Most of us wouldn/'t disagree with you in principle. You should know that. We have long maintained that the personal response is necessary. What you have failed to do is demonstrate that the Biblical passages that teach man's innate unwillingness and inability to do that are wrong. We go with Scripture on this one.

    You conflated a couple of things and in so doing have twisted the point. We are talking about the response to sin after salvation, not about being saved. Here, you talk about what is generally called regeneration.

    Not really. Since it came from Scripture, it is pretty easy to see in Scripture for those who have not been dogmatized away from Scripture.

    The only nonsense is here what you are saying. Scripture says that they did not enter in because of unbelief. No one was "entering Israel," at least not in good hermeneutics. They were entering the promised land and they did not believe that God could defeat the enemies and so they were confined to 40 years of wilderness wandering until that generation died. This is not difficult. I don't know where you got the stuff you just made up here. What you said is pure nonsense. But it is you who, out of desperation, said it.

    I believe they would. I did. And most others calvinists that I know turned from your position after serious study of the Scriptures.

    [ April 01, 2003, 10:58 AM: Message edited by: Pastor Larry ]
     
  17. npetreley

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    Absolutely. Thanks for opening my eyes on that one.
     
  18. Frogman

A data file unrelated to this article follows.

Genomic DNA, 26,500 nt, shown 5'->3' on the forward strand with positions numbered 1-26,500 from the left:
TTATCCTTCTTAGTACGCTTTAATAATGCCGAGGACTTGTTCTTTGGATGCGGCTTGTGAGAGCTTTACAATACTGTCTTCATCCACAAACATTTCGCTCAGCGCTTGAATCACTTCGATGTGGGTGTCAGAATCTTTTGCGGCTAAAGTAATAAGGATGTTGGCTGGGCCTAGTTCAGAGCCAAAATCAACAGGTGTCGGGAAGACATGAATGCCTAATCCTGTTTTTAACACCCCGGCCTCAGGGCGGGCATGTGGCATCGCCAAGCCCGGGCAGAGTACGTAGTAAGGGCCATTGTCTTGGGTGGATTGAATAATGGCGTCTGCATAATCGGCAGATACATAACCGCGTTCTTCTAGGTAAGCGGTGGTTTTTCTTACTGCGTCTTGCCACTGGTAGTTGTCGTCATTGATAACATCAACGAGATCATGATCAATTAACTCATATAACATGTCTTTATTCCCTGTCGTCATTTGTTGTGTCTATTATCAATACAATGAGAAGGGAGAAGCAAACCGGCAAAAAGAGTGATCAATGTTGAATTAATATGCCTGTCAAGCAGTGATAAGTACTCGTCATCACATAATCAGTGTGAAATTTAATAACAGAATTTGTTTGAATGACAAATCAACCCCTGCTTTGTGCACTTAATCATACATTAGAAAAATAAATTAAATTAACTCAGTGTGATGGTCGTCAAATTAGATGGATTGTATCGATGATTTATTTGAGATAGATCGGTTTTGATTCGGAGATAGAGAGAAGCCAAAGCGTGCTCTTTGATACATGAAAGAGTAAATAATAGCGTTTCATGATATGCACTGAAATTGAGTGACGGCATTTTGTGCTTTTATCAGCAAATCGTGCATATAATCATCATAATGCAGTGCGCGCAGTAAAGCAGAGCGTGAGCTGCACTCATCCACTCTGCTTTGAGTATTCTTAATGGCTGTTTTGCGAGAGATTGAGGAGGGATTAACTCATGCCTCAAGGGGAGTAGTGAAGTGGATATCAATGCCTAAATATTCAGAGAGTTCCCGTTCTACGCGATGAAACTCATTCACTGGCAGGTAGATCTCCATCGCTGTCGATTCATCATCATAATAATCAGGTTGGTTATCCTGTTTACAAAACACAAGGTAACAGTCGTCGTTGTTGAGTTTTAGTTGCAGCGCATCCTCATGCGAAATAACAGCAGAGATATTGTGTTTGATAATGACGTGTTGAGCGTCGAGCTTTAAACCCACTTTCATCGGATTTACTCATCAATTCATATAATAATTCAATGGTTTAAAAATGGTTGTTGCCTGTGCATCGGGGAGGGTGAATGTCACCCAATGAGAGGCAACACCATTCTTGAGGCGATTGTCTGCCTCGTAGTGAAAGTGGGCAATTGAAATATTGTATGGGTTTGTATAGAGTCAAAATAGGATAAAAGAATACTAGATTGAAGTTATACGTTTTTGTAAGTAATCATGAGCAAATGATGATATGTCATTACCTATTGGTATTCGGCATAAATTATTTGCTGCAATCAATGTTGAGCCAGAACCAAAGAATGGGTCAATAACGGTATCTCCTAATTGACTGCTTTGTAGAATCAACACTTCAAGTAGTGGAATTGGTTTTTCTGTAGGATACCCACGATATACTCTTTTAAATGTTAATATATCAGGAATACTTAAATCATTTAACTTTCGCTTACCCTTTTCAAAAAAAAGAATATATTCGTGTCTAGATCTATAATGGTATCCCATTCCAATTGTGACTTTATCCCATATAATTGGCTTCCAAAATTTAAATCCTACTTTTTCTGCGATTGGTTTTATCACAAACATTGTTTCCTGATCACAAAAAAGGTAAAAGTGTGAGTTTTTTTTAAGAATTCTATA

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    Don't want to muddy the waters by jumping into the pool, but seems there is a great discussion going on here and while the answers have been supplied some would yet rather crawfish than to see the truth.

    We are saved from past, present and future sin(s) when we receive the Grace of God. This has nothing to do with our "acceptance" of Christ. This is true whether we have a weak faith or a strong faith.

    Christmas Evans once said (paraphrase) 'the same act that feeds an adult male in his greatest strength, also feeds a young child though that strength is not yet great.'

    We are not 'saved' again when we do confess our sin, but we do restore our fellowship with God.

    If folks could take John 11 for what it is it would easily be understood that we are called from the 'grave' as Lazarus and that we come forth from that place under the power of the Holy Spirit, yet bound by our 'graveclothes' until coming to the place where Christ is when we shall hear Him say 'loose him and let him go.'

    Cofession of our sins, in order to restore fellowship is with the view of repentance rather than confession; this is in view of our future reward and that in the kingdom rather than in heaven where the whole family of God will be finally equal.